Friday, October 7, 2016
To mark its inaugural year, The Center for Spatial Research will present its work on “conflict urbanism” in Aleppo and Colombia. The event will engage participants in a discussion about the role of conflict in structuring urban space and the politics of representation in zones of discordance, disruption and violence as they contribute to the making and remaking of cities.
The roundtable will feature Eyal Weizman, Professor of Spatial and Visual Cultures at Goldsmiths, University of London and Director of the Centre for Research Architecture and Enrico Bertini, Assistant Professor of Computer Science and Engineering at NYU Tandon School of Engineering as respondents to the work presented by CSR researchers and students: Laura Kurgan, Juan Francisco Saldarriaga, Grga Basic, Dare Brawley, Violet Whitney, and Michael Storm.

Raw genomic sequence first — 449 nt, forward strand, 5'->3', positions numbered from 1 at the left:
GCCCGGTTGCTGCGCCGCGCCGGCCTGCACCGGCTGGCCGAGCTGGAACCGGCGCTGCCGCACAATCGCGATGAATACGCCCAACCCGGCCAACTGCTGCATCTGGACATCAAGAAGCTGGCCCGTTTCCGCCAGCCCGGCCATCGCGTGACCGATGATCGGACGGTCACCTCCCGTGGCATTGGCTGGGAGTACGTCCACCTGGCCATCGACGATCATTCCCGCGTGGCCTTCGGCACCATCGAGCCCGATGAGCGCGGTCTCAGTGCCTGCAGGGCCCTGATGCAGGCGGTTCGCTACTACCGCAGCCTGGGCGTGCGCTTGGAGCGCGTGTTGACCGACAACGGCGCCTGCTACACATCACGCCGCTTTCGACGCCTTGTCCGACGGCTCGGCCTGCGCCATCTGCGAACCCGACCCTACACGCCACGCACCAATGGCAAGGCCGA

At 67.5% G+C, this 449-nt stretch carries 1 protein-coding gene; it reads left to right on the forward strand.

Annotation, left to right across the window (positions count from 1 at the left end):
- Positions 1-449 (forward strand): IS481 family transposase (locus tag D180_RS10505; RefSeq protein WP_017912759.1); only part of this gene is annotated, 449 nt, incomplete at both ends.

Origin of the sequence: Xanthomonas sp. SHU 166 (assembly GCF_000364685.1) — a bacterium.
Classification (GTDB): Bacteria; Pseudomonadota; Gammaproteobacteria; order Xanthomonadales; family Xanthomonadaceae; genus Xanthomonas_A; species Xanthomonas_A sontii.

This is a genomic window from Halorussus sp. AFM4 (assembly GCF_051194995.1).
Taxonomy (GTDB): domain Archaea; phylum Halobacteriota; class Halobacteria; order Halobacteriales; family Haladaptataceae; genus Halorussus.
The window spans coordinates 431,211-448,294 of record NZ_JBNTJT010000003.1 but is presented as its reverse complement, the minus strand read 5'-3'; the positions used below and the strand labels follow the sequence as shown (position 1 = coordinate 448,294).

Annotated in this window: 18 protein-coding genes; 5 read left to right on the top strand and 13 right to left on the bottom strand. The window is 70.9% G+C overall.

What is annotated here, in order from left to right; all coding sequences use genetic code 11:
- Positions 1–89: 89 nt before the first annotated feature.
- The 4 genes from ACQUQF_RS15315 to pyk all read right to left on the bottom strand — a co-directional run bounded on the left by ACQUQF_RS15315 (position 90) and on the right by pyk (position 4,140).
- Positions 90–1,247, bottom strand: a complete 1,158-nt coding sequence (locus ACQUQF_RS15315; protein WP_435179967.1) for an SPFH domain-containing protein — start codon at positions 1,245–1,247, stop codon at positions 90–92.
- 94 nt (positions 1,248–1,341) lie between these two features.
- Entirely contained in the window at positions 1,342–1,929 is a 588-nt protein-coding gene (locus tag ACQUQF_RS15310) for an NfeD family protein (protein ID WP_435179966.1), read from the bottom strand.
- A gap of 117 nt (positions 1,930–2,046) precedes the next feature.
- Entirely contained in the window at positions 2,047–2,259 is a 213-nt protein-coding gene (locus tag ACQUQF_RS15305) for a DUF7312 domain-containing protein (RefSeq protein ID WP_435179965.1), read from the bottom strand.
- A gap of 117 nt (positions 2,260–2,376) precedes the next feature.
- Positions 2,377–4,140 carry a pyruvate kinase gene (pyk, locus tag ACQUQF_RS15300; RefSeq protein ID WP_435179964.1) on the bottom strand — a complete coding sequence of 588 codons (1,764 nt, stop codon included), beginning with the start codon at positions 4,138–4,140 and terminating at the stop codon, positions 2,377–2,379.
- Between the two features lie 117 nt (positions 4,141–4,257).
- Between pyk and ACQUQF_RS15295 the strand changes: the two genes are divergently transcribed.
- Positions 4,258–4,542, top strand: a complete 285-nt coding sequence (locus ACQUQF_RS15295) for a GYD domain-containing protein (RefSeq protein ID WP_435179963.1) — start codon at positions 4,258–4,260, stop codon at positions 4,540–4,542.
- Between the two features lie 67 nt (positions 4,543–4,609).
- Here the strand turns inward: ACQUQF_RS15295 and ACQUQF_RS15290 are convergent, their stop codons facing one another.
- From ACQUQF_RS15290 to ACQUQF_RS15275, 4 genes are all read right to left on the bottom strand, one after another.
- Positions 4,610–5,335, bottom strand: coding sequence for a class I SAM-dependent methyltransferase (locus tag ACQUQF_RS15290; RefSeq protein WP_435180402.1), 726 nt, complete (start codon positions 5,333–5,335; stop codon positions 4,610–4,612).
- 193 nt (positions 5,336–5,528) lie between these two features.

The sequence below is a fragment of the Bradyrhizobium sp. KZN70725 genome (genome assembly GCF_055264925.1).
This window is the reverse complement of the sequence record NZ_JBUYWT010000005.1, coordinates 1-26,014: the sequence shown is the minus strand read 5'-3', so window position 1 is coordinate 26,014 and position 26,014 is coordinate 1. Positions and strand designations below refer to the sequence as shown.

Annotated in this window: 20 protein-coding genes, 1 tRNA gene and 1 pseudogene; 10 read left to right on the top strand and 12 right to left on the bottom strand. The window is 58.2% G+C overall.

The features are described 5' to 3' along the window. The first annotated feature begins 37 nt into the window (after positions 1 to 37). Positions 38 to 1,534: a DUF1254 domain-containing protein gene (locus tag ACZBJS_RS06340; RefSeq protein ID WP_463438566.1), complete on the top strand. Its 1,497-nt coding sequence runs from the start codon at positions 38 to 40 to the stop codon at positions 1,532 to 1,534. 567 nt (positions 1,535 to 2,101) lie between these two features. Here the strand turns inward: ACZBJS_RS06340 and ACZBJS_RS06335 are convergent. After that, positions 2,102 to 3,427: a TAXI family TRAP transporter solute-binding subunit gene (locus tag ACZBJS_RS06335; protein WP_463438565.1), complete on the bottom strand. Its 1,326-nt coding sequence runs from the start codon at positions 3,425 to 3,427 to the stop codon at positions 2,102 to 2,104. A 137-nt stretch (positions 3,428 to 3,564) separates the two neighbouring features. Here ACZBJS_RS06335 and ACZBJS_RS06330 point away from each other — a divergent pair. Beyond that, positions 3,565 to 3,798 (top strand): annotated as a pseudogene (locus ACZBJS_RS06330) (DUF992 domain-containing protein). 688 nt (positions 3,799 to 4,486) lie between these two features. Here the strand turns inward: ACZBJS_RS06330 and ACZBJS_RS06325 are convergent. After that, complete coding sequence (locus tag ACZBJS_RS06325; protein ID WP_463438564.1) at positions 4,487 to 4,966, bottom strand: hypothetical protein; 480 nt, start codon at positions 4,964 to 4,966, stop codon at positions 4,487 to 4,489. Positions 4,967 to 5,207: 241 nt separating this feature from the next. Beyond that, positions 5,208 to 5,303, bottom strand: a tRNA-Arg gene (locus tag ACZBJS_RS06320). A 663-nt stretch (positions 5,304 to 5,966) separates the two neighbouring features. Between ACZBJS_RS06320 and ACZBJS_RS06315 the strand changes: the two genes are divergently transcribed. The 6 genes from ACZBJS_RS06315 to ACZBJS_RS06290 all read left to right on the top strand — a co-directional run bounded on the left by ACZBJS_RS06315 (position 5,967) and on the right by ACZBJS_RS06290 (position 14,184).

The center point of Conflict Urbanism: Aleppo is an interactive web-based map representing the intensifying violence in urban Aleppo after five years of civil war in Syria. The map combines layers of high-resolution satellite images together with data gathered from multiple perspectives and sources to show the historic city from 2012 to the present. Using the logic of a typical geographic information system (GIS) map, the Conflict Urbanism: Aleppo project overlaps these layers, as it explores two kinds of evidence: evidence about the physical destruction of the city and evidence about how urban warfare is tracked and monitored from a distance.
Conflict Urbanism: Colombia traces the trajectories of Colombians who were forcibly displaced between 1985 and 2016 as a result of the decades long conflict between state and non-state actors. The project visualizes conflict at the scale of the country through a single government-created dataset that will shape transitional justice efforts. The visualizations that have resulted reveal the paths of more than eight million people displaced by war while critically examining how this conflict has been recorded. Conflict Urbanism: Colombia is a collaboration with the Masters on Peacebuilding at Universidad de los Andes in Bogotá, Colombia.